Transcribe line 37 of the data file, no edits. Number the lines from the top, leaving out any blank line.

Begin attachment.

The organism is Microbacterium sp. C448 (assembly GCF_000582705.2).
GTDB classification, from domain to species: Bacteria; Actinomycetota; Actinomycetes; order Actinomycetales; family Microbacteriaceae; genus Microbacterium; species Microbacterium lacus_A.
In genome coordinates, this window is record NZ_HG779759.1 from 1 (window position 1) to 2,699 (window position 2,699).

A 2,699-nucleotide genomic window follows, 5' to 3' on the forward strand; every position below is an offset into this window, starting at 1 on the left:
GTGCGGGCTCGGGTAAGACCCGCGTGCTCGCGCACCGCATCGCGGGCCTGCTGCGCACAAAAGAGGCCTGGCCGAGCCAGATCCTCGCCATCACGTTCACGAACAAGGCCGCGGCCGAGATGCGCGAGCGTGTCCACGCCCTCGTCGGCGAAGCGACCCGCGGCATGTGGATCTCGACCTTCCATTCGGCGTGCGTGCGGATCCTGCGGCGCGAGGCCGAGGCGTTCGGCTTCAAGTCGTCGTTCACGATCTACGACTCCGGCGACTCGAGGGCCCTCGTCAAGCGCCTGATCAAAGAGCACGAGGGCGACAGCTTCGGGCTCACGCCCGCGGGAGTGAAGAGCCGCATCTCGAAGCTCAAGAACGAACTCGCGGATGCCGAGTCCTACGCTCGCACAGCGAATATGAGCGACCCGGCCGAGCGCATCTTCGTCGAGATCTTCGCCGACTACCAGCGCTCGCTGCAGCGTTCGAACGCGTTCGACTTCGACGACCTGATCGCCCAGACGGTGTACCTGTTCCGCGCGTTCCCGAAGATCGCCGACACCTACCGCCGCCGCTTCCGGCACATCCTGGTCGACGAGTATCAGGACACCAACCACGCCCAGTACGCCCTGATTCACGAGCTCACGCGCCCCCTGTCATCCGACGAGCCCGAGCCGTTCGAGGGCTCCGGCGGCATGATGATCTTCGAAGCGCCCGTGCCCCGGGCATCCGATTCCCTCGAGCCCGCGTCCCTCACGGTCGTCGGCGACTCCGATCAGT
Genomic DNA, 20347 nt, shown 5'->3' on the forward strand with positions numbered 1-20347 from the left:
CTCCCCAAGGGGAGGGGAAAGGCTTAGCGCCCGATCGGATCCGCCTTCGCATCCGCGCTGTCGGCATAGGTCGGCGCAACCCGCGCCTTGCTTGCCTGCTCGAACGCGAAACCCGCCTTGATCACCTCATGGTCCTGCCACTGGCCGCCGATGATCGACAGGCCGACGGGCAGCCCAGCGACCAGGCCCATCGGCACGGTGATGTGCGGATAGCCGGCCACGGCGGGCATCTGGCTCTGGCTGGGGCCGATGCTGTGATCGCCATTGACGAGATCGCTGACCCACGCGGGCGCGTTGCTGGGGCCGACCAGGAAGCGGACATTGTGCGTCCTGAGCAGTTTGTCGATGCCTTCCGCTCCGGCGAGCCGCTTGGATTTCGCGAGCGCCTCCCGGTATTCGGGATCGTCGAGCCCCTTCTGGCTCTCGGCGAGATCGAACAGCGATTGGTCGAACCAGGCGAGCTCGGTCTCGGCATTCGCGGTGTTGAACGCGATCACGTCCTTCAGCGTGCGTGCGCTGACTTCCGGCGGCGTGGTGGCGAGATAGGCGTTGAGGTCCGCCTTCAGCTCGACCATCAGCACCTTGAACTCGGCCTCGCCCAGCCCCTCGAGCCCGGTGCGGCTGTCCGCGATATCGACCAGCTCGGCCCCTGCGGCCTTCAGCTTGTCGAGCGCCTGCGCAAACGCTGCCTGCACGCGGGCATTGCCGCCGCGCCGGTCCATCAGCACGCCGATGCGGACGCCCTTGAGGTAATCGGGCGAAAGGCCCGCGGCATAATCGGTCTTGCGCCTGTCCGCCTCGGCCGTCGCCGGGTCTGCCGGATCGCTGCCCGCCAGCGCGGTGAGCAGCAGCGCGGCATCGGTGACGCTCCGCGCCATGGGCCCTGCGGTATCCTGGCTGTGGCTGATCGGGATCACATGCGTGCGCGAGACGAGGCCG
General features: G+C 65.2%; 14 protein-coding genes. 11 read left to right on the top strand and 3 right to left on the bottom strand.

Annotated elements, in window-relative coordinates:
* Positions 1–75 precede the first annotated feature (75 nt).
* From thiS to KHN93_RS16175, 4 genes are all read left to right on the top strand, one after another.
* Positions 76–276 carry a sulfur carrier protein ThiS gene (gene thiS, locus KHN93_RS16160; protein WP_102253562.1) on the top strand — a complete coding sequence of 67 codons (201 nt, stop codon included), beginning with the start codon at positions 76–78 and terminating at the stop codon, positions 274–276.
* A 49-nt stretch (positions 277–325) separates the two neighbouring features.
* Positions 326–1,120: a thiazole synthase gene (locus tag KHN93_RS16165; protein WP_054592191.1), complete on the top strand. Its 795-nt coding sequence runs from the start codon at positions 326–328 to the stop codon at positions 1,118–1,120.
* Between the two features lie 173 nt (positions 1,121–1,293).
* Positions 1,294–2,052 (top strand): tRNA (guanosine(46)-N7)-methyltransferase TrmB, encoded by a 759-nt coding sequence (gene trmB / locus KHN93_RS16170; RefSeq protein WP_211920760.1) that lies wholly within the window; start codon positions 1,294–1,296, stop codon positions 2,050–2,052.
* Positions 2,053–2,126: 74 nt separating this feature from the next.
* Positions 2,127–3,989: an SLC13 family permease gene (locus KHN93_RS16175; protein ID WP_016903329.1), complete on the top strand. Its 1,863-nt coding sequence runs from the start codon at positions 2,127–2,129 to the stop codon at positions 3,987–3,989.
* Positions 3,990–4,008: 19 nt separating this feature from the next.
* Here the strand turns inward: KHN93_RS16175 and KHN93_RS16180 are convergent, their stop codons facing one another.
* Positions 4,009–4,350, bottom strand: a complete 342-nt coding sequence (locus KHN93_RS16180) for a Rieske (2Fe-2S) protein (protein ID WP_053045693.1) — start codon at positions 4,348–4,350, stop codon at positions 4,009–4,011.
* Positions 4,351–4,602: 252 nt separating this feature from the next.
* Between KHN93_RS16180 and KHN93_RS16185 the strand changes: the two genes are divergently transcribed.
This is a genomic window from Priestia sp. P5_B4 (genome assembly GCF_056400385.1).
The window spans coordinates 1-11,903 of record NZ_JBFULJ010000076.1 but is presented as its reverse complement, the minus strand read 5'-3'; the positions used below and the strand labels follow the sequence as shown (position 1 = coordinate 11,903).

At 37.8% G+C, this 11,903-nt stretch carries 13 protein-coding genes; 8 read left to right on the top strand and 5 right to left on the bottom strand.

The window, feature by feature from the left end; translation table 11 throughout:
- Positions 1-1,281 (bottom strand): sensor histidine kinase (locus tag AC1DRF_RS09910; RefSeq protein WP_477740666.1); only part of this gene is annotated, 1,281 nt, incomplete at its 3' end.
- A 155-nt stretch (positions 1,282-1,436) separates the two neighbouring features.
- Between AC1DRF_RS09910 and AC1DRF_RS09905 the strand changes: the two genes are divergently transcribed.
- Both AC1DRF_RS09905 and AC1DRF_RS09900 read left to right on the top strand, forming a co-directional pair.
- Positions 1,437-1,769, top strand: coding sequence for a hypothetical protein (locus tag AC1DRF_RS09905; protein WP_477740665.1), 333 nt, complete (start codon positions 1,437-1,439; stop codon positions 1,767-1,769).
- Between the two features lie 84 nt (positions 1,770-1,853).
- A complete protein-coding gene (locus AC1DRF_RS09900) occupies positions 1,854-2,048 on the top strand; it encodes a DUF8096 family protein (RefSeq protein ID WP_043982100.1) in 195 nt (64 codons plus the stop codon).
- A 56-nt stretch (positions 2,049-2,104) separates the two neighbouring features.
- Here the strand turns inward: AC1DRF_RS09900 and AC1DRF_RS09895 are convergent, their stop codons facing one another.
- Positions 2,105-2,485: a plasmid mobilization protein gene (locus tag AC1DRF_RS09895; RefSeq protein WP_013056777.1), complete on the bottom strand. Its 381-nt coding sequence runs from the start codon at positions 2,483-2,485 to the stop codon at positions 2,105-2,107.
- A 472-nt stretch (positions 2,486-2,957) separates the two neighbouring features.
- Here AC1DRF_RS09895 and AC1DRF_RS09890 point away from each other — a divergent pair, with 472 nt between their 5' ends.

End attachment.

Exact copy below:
- Positions 2,105-2,485: a plasmid mobilization protein gene (locus tag AC1DRF_RS09895; RefSeq protein WP_013056777.1), complete on the bottom strand. Its 381-nt coding sequence runs from the start codon at positions 2,483-2,485 to the stop codon at positions 2,105-2,107.